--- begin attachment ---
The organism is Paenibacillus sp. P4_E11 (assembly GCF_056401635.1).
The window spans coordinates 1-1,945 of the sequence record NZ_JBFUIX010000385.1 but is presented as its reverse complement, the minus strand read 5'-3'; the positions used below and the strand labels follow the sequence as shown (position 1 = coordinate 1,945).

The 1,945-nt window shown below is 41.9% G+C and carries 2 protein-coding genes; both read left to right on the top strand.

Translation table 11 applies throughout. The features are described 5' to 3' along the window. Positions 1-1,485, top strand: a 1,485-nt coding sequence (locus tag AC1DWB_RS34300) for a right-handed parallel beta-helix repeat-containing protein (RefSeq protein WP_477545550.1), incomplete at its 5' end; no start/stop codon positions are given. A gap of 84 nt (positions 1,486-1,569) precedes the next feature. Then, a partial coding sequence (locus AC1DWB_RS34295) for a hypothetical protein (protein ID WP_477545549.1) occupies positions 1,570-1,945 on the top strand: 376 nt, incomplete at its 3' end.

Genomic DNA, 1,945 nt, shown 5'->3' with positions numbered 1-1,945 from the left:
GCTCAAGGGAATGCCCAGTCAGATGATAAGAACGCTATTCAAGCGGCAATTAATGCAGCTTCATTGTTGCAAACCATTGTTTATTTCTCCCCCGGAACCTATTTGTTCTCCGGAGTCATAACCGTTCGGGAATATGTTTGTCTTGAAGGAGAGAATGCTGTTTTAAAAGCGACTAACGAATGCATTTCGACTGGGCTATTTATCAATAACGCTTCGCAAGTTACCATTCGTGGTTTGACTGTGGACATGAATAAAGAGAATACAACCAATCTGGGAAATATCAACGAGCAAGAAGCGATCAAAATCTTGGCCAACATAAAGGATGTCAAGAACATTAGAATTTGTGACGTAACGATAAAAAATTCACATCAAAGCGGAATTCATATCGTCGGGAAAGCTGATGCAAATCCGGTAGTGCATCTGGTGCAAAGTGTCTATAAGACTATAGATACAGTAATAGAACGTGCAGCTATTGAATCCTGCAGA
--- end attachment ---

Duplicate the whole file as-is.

The organism is Paenibacillus sp. P4_E11 (assembly GCF_056401635.1).
The window spans coordinates 1-1,945 of the sequence record NZ_JBFUIX010000385.1 but is presented as its reverse complement, the minus strand read 5'-3'; the positions used below and the strand labels follow the sequence as shown (position 1 = coordinate 1,945).

The 1,945-nt window shown below is 41.9% G+C and carries 2 protein-coding genes; both read left to right on the top strand.

Translation table 11 applies throughout. The features are described 5' to 3' along the window. Positions 1-1,485, top strand: a 1,485-nt coding sequence (locus tag AC1DWB_RS34300) for a right-handed parallel beta-helix repeat-containing protein (RefSeq protein WP_477545550.1), incomplete at its 5' end; no start/stop codon positions are given. A gap of 84 nt (positions 1,486-1,569) precedes the next feature. Then, a partial coding sequence (locus AC1DWB_RS34295) for a hypothetical protein (protein ID WP_477545549.1) occupies positions 1,570-1,945 on the top strand: 376 nt, incomplete at its 3' end.

Genomic DNA, 1,945 nt, shown 5'->3' with positions numbered 1-1,945 from the left:
GCTCAAGGGAATGCCCAGTCAGATGATAAGAACGCTATTCAAGCGGCAATTAATGCAGCTTCATTGTTGCAAACCATTGTTTATTTCTCCCCCGGAACCTATTTGTTCTCCGGAGTCATAACCGTTCGGGAATATGTTTGTCTTGAAGGAGAGAATGCTGTTTTAAAAGCGACTAACGAATGCATTTCGACTGGGCTATTTATCAATAACGCTTCGCAAGTTACCATTCGTGGTTTGACTGTGGACATGAATAAAGAGAATACAACCAATCTGGGAAATATCAACGAGCAAGAAGCGATCAAAATCTTGGCCAACATAAAGGATGTCAAGAACATTAGAATTTGTGACGTAACGATAAAAAATTCACATCAAAGCGGAATTCATATCGTCGGGAAAGCTGATGCAAATCCGGTAGTGCATCTGGTGCAAAGTGTCTATAAGACTATAGATACAGTAATAGAACGTGCAGCTATTGAATCCTGCAGA